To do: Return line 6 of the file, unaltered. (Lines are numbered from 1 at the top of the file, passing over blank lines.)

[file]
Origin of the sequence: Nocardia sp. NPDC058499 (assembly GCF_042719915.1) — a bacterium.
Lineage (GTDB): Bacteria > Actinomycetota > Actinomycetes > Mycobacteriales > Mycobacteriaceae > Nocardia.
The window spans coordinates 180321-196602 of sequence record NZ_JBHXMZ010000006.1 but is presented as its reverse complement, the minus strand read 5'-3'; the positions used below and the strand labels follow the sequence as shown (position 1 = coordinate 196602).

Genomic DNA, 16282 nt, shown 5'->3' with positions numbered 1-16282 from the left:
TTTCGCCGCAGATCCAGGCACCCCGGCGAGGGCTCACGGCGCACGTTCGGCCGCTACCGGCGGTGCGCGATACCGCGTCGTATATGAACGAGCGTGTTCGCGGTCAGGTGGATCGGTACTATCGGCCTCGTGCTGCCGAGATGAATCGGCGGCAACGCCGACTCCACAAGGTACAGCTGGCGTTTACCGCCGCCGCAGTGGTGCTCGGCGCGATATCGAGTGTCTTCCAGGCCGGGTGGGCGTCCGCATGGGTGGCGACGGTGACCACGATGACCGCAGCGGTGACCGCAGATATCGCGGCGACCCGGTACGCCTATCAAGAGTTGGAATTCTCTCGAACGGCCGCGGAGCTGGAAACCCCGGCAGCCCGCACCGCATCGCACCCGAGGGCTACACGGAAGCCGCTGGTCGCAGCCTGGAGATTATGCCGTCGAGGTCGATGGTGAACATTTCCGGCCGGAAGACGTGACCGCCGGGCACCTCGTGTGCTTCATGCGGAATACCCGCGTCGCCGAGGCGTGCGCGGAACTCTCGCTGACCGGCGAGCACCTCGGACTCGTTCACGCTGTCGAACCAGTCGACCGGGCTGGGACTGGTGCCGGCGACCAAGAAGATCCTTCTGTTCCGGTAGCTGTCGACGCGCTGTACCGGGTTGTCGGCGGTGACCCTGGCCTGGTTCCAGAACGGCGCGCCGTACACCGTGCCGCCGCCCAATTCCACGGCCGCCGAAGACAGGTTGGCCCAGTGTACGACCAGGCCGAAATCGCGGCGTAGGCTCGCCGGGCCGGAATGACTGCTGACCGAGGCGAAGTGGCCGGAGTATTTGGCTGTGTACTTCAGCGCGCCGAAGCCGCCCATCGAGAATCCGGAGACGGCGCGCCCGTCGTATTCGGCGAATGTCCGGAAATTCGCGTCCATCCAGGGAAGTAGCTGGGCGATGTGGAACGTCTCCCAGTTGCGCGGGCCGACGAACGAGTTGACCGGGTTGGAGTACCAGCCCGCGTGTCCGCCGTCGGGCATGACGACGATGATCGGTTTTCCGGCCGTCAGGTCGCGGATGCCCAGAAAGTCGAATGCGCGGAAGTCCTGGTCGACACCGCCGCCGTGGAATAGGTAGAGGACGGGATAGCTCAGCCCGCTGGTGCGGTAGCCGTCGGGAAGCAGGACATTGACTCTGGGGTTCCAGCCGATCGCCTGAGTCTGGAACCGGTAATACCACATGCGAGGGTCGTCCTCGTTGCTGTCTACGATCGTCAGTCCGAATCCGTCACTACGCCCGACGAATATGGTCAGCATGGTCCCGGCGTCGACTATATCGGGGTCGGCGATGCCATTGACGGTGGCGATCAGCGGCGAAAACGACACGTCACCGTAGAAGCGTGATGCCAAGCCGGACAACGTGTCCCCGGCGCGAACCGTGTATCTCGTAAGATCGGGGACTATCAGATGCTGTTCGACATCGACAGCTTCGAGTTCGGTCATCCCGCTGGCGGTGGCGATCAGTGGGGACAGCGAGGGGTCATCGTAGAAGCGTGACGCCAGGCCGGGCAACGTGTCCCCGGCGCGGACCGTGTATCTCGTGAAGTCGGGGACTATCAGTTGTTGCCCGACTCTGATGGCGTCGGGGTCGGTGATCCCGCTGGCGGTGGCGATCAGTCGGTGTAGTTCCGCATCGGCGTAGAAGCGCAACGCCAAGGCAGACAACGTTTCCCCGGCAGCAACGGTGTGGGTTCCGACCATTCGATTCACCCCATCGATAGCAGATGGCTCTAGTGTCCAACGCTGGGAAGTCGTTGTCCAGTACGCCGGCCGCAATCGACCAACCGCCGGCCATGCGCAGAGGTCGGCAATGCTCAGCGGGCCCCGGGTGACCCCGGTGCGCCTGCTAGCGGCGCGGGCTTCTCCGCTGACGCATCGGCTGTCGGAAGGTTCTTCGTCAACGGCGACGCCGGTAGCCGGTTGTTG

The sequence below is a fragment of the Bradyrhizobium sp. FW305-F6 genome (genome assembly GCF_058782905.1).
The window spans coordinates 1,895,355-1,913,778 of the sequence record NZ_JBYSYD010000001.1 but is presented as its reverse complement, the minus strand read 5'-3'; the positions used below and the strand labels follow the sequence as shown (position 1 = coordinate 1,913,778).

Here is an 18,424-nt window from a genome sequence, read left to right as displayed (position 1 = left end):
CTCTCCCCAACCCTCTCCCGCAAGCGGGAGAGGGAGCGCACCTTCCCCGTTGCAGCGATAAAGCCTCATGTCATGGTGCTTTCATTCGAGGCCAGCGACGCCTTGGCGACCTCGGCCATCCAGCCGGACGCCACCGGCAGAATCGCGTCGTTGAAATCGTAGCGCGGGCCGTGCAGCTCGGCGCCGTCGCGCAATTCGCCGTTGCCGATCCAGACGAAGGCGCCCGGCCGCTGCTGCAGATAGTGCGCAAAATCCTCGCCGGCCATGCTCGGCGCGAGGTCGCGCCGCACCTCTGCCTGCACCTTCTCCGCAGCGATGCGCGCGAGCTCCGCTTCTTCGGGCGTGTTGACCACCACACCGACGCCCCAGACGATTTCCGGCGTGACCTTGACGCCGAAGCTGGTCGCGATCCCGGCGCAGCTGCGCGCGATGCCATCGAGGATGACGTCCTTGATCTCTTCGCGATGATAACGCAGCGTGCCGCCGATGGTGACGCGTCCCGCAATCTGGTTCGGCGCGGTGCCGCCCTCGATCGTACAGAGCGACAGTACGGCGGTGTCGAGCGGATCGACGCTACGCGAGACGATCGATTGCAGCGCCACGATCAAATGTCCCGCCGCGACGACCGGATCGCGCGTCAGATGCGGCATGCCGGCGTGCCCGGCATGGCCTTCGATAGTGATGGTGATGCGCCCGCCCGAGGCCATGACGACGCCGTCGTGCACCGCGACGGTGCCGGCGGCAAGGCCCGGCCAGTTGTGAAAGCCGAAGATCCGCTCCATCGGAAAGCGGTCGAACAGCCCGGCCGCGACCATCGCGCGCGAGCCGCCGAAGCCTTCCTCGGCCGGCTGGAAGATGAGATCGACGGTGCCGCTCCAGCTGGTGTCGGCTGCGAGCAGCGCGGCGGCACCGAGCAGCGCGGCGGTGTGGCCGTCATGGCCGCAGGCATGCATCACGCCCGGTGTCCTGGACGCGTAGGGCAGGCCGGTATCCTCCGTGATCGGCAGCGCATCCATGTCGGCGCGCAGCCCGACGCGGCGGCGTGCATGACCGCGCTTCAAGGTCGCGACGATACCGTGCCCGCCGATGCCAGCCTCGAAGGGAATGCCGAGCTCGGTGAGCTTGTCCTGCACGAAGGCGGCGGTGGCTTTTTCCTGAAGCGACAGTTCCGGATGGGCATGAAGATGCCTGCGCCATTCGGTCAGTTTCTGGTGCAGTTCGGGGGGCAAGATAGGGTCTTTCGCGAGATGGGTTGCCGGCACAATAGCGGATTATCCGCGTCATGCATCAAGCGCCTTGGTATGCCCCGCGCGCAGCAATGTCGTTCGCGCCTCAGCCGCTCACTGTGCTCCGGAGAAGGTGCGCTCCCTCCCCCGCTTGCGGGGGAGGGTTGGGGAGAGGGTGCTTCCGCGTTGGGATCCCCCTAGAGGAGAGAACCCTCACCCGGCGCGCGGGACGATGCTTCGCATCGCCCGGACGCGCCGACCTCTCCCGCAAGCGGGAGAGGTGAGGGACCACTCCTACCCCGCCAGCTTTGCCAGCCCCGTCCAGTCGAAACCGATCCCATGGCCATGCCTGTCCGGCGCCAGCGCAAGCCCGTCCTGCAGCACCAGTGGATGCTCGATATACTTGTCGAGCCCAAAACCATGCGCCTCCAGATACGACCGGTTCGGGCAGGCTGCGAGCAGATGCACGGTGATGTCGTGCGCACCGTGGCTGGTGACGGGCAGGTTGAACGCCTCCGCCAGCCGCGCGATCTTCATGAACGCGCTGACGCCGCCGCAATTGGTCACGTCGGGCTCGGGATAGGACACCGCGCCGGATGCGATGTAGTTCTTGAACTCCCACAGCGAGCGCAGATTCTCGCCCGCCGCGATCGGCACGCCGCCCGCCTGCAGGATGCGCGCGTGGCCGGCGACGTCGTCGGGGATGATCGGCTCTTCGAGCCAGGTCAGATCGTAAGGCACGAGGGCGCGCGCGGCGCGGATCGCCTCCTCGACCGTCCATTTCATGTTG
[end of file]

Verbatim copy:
The sequence below is a fragment of the Bradyrhizobium sp. FW305-F6 genome (genome assembly GCF_058782905.1).